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Bike Review - Posted 20th August 2012

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The exotic offerings from the 1980s can be expensive to buy and tricky to live with. Mark Holyoake recommends a more affordable motorcycle...

My search for a Norton Rotary has taken a small diversion, partly because (a) I don't think I will be able to justify to SWMBO a rotary let alone (b) find a Norton I can afford. However in a strange twist, after reading many period tests of the Commander and Interpol, one bike kept appearing in magazines at around the same time and always seemed to get a good press.

That bike is a BMW K.

Good use of metallic paint to show off the shape and lines. BMW at their best?.. BMW K75S

This series of BMWs was once scorned by diehards who loved their twins and thought the Germans were barking dropping their beloved Boxers. Were they right? I don't think so, on recent evidence anyway. This must have been before the Germans created the oil-head, as opposed to the traditional air-head twins, when BMW had a stab at doing away with the flat twin altogether. Unfortunately, BMW's customers appeared to be '...not fully in-line…' with the idea, unlike the replacement BMW engine which was indeed inline and laid on its side.

So when the triples and fours arrived in the BMW line-up, the odds were stacked against them. So what's it like to own and ride one now? I haven't plumped for a K100 nor the later four-valve type, but the smaller 750. A K75, and in my case an S-version as opposed to the C, RS or naked types. My K75 has done just over 60,000 miles and it seems to go really well and runs nicely. It's not a rotary but it is very smooth, as rotaries are reputed to be.

Loving the triangular silencer, too.. BMW K75S

The K75 was affordable (unlike a rotary) and is amazingly smoooooth - more so (allegedly) than the four-cylinder K100 versions. It appears construction-wise to be solid, perhaps because it was made at a time when BMW had strong values in terms of longevity. The bike is well engineered, designed for motorcyclists rather than accountants (although I assume there were some hanging about), comfort over horsepower. These machines were never top in the power or speed stakes (although an R90S was fast in its day, and the R100RS revolutionary with its fairing), but jolly good all round and with that 'made from solid blocks' feeling.

The K75 appears to have good power and ooomph through the rev range, good lower rev torque - no power band as such. Between 3000 and 8500rpm the power is creamy smooth without dip or dale in the power graph. It handles well and has good engine braking. There doesn't seem to be any vibration when running, to speak of and I have even managed 58mpg or thereabouts over mixed running on A, B and even C roads.

I don't have a low seat version but it doesn't seem as tall and scary as some modern monsters. After checking the specs I was surprised how close the K75's figures are to something like a Ducati Darmah. It was light(ish) in its day but these days probably seen as heavy compared with the Japanese missiles that fly about. My version doesn't have the ABS system so in braking is reasonably conventional; Brembo equipped, not BMW's earlier offerings.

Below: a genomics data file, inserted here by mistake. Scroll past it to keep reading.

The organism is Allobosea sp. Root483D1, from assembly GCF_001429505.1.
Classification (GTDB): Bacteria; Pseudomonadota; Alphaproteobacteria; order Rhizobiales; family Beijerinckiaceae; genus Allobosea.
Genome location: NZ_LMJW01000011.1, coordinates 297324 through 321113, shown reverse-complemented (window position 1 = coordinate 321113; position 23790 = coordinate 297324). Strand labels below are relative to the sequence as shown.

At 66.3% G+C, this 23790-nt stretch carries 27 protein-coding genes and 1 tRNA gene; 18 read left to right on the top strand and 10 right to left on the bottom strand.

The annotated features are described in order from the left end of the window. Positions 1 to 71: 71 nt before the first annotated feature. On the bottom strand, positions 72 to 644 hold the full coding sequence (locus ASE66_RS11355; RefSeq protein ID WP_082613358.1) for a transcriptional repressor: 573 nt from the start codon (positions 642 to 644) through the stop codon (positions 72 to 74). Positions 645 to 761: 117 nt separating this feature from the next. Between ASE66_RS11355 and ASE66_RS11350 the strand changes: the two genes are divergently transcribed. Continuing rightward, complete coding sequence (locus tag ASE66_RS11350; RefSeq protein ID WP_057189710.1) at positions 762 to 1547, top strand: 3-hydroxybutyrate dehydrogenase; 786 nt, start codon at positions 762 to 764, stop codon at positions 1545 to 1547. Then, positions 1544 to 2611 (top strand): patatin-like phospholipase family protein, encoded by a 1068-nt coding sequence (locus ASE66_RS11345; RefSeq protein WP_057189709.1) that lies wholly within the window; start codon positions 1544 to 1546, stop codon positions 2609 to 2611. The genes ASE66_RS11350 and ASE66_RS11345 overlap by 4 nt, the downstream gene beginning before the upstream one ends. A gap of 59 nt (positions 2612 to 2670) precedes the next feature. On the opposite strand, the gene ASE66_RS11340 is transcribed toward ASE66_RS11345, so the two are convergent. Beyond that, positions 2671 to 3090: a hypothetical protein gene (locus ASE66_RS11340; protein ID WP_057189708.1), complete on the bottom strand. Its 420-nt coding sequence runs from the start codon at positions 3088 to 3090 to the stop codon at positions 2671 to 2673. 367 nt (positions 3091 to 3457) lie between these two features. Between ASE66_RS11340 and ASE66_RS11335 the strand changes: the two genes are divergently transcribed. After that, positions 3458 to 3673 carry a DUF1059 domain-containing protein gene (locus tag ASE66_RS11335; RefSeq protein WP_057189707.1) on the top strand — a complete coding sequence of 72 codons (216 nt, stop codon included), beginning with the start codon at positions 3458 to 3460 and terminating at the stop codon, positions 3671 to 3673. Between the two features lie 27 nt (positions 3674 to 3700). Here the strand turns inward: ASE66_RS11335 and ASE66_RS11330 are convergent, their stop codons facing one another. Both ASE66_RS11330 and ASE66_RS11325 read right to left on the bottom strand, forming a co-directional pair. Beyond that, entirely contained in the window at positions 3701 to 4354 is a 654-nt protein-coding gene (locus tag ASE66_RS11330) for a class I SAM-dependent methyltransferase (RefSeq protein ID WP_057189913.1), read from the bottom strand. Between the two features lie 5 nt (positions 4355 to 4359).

K Series BMWs on

One fear I have is in the step bikes around this time made in terms of ancillaries. Prior to this, bikes had points, screw and locknut tappet adjustment, carbs, and so on. BMW threw some technology at the K-series what with electronic ignition (although that was commonplace by then), fuel injection, pumped fuel (with the pump submersed in the tank) and computer-controlled ignition and sensors and 'things'. I am not sure much of this would have been 'new' to BMW having done this stuff in cars but it's a step-change from the older flat twins. Commonplace now. So hopefully my 'scary' ponderings are a nonsense.

The K75 can't be seen as an exciting, out-and-out sportster but seems to be reliable, long lasting, very smooth and not too heavy… although it's also no flyweight, and can cater with short ambles as well as more ambitious miles. It seems at home on roads from C-class to motorway and handles them all. It's wonderfully competent in the 30 to 70mph range where real riding happens. The standard bike has a nice riding position; good bar/seat footpeg position, plus luggage capability, and on my S-model it comes with a good fairing. Spares new (expensive) and used (some expensive) seem to still be available. eBay may become your friend with some electrical / mechanical stuff shared between the four- and three-cylinder models.

K75 and very large shower curtain. This implies a very large shower..

Mechanical servicing is generally OK. These earlier 2-valve types, although using bucket and shim, clearances can be adjusted (when they need to be) without major dismantling. Huge mileages are possible: 100,000, 200,000, even 300,000 have been seen on the clocks of K-series bikes.

I don't know, however, if the K75 if it will ever be seen as a classic in the way the older twins have become. Maybe it's on the cusp and it will be overlooked while the oil-heads will be seen as classics. For me it's the closest I can get to a rotary right now - if only because it was tested against them back in the day.

For me, the K75 may be one of BMW's best models. I've tried many singles, air-heads and oil-heads. I did like a K1100 I sampled recently, but found it just a tad heavy. The triple seems to be a good compromise between old and newer, bridging a gap between the 1970s and the bikes made these days.

The best word to describe it? Smooth.


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